Standing by Our Principles

This past week a member of the National Basketball Association (NBA), Daryl Morey, tweeted out a graphic stating, “Fight For Freedom Stand with Hong Kong.”

This past week a member of the National Basketball Association (NBA), Daryl Morey, tweeted out a graphic stating, “Fight For Freedom Stand with Hong Kong.” A post of only seven words, the tweet received massive backlash and tore a chasm in the NBA’s relationship with China. After its posting, the Chinese Consulate expressed its “strong dissatisfaction” and multiple big-name Chinese companies severed ties with the Houston Rockets and the NBA as a whole which ended lucrative endorsements and financial deals. In the face of this backlash, some members of the NBA have attempted to salvage billions of dollars in potential revenue by criticizing Morey’s expression of opinion. The NBA Commissioner Adam Silver has stood by Morey and his principles; “the NBA will not put itself in a position of regulating what...employees … say on these issues … We will protect our employees’ freedom of speech.”

The NBA’s controversy highlights an issue relevant to all of us in an age of information and hyper-partisanship: Maintain a controversial stance on principle or give in to the popular views of your peers. Here at Lawrenceville, while we may often envision a community of individuals in tacit agreement, it’s important that we maintain a willingness to stand by our views, however controversial, as a prerequisite for diverse discussion.

A key downside of choosing the perspective of least resistance is the illusion of learning, hurting our understanding of our own assumptions. Arguing a point that you do not truly support (and only chose because of appealing factors such as ease of argument) may produce short-term benefits that draw students’ attention. But this creates an illusion of learning because in casting aside their honest thinking, students prevent their thought processes from undergoing rigorous questioning, a critical element of our personal development. While we may choose a more acceptable opinion at the Harkness table, in our essays, or simply in conversation, the value in arguing for a point that you do not stand for vanishes the moment the parameters of classroom assignments are removed.

Beyond the classroom, our opinions and arguments are not geared for the sake of earning acceptance but rather a judgement upon which we act. Thus, we should use essays and discussions as opportunities to develop independent thinking rather than favor short-term convenience.

In standing by our principles, whether inside or outside an academic environment, we place our assumptions through a necessary level of questioning. If many students stand up for their perspectives, the ensuing debates and conversations can prove to be incredibly valuable. By listening to different opinions, we are forced to re-evaluate aspects of our own argument, such as the validity of assumptions and evidence involved. Even if we do not ultimately change our perspective on the issue, we develop the habit of having a healthy level of skepticism while considering a counter-argument, both of which develop a deeper understanding of the topic itself. Failing to stand up for our beliefs, we are not fully able to re-assess our opinions while listening to other perspectives, ultimately leading to weaker comprehension.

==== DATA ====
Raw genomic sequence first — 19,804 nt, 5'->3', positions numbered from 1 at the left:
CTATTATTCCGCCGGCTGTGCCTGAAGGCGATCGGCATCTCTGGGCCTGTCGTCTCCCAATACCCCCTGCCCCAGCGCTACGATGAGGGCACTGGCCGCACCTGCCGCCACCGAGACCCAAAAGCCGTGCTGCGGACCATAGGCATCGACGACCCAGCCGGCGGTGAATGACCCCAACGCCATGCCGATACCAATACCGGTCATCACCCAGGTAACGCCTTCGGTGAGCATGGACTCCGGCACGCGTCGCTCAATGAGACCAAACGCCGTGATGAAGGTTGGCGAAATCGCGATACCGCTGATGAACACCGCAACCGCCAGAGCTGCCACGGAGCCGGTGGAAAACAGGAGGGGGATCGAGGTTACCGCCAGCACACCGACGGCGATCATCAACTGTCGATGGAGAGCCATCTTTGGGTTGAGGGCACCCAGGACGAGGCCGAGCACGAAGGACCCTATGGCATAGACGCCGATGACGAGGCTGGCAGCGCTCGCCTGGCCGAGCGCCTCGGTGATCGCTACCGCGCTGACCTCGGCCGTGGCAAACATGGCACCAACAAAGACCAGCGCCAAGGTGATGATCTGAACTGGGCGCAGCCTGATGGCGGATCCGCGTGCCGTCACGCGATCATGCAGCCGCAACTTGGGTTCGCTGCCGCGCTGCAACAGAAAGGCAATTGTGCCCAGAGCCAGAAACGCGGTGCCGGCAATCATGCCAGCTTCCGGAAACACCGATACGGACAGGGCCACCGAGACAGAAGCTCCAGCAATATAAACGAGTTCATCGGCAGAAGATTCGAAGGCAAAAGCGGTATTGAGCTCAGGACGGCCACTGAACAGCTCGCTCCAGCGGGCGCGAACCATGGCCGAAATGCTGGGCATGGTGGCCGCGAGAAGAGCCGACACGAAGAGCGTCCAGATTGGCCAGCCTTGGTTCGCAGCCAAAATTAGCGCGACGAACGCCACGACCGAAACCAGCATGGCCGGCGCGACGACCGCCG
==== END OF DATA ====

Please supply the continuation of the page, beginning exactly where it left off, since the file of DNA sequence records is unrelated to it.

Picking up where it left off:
Lawrenceville boasts the benefits of a diverse community. While the wide-ranging racial makeup stands out, a more important form of diversity is contrast in thought, emphasizing a variety of strong ideas formed independently. Living at Lawrenceville entails opening our minds to different perspectives around us, but as we strive to learn and listen, the dangers of falling into a uniform mold increases. The end goal of having people with diverging backgrounds come together at Lawrenceville to promote greater perspectives, and it can be easy to go along with the beliefs of those around us, slowly narrowing the overall perspective of the student body. It isn’t that we should deny any ideas that stand against our own, but holding strong to what we believe in furthers the value of our pool of perspectives. While it is beneficial to learn from our peers, it is vital that we grow into an extension of our personal ideals, rather than a collection of public opinions. Despite the constant calling for people to listen and learn, our viewpoints lose significance if we conform to what our peers believe. Standing by our principles does not suggest that we reject all contradicting ideas, but a certain degree of persistence helps create an environment where the community as a whole can benefit from strong and unique perspectives. As Lawrentians, we advertise diversity and Harkness learning, but being enveloped in this rich community should not come at the expense of our voice, and rather than passively agreeing, we should maintain our personal principles.


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